Mother Earth Living

A Wreath That Shakespeare Wrote

How to make an everlasting dried flower and herb wreath.
By Jim and Dotti Becker
April/May 1995
Add to My MSN


Content Tools

Related Content

DIY: Drying Fresh Herbs

Enjoy your herbs throughout the winter months with these different drying techniques.

Resources: When and How to Preserve Food

Here’s a roundup of great tips and resources for planning all your food preservation duties in advan...

Back on the Search for Local Flowers

Jessica begins anew the hunt for eco-friendly, local wedding flowers.

Guide to Eating Flowers

Edible flowers are found in restaurants from coast to coast, featured in magazines and included in c...

The plants that play a role in Shakespeare’s works include a number of herbs and flowers that dry easily and retain their color and shape: bay laurel, lavender, marjoram, oregano, poppy, rose, rue, sea holly, and wormwood. We’ve devised this elegant small wreath of everlastings as a fitting tribute to the Bard’s mastery of garden imagery. You may wish to make one for a favorite English literature teacher, an aspiring actor, or a friend who loves Shakespeare. You can pick and dry materials from your own garden or purchase them from a craft store.

Materials

  • About 15 freshly cut wormwood stems, each 20 inches long
  • Brown floral tape, available in craft or florist supply stores
  • Brown floral wire in two sizes: 20 and 24 gauge
  • Craft scissors
  • Assorted dried herbs and flowers: bay laurel, lavender, marjoram, oregano, poppy, rose, sea holly, and/or rue

Our Shakespearean wreath is made from a base of wormwood (Artemisia absinthium). Other artemisias, such as Silver King (A. ludoviciana cv.) and mugwort (A. vulgaris), would work as well, but wormwood is the only artemisia Shakespeare mentions specifically. For the wreath base, it is important to use fresh materials because dried wormwood becomes too brittle to bend. If you harvest the wormwood in late summer or early autumn, you’ll have its tiny flowers as a bonus.

The wreath base is 1 1/2 inches thick and forms a circle 5 inches in diameter. For a different-size wreath, you would start with stems that are about four times longer than the desired diameter of the wreath.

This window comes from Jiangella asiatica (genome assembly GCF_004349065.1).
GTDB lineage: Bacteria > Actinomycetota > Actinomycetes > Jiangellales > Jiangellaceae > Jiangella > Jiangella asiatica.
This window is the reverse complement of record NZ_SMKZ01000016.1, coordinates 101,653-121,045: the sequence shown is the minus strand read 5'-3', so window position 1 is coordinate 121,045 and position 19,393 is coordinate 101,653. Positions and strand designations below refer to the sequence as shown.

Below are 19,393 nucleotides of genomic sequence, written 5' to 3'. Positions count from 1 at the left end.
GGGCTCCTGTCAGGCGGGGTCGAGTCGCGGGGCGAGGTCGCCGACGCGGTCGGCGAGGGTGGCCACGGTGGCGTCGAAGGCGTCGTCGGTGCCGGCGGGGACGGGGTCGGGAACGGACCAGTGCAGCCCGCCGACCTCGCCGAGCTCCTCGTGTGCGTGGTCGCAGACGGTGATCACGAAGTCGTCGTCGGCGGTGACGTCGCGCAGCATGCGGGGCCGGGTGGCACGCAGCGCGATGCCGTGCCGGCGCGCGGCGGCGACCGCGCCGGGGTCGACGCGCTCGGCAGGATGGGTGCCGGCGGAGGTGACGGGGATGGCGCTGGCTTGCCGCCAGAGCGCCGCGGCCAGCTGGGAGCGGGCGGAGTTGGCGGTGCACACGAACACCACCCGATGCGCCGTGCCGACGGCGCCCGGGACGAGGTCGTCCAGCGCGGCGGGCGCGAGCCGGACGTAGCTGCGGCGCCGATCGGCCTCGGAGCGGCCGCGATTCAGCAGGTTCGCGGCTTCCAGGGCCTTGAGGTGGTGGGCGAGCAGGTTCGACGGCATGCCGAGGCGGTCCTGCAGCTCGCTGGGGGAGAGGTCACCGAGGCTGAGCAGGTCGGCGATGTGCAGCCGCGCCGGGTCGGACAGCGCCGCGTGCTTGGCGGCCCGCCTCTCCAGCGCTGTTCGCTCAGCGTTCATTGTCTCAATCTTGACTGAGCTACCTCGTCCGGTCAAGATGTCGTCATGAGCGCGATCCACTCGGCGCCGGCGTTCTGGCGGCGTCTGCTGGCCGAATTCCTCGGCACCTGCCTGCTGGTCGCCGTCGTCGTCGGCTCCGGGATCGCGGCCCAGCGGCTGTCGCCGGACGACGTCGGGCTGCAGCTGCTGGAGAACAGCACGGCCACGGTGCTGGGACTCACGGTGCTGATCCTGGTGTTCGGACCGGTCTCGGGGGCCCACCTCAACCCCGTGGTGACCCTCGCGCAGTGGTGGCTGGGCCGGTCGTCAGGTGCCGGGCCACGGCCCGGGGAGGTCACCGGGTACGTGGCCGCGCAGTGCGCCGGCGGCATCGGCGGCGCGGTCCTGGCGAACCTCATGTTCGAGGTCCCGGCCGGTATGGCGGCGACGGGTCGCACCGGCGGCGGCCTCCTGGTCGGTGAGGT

Bend a wormwood stem into a circle, with the tip end overlapping the butt end by 6 to 8 inches (Figure 1). Wrap the overlapping tip around the butt end in a spiral to secure it, then spiral a second stem completely around the circular form of the first one. Don’t be concerned if the butts protrude at this stage. Continue wrapping wormwood stems, one at a time, around the circular base until your wreath is as thick as you like (Figure 2). As you add new stems, adjust the shape so that it remains symmetrical. For instance, if one section of the wreath base looks a little thinner than the rest, wrap a wormwood stem around that section only. Leave the tips of the last few stems projecting outward to give your wreath a graceful sweeping shape. Finish the wreath base by trimming off the protruding butts. Figure 3 shows the finished base. Let it dry for several days before continuing. You can add the dried herbs and flowers at any time after that.

When you are ready to decorate your wreath base, assemble a selection of dried herbs and flowers.

The first step is to attach the flowers and sprigs of herbs to false stems of floral wire with the floral tape. Wrap a single large flower, such as a rose, onto a false stem by itself; wrap small bunches of small flowers (of the same type or of different types) onto a single false stem and treat each bunch as a single unit. Use the thicker floral wire to make stems for large flowers or bunches of flowers, and the thinner wire for smaller flowers.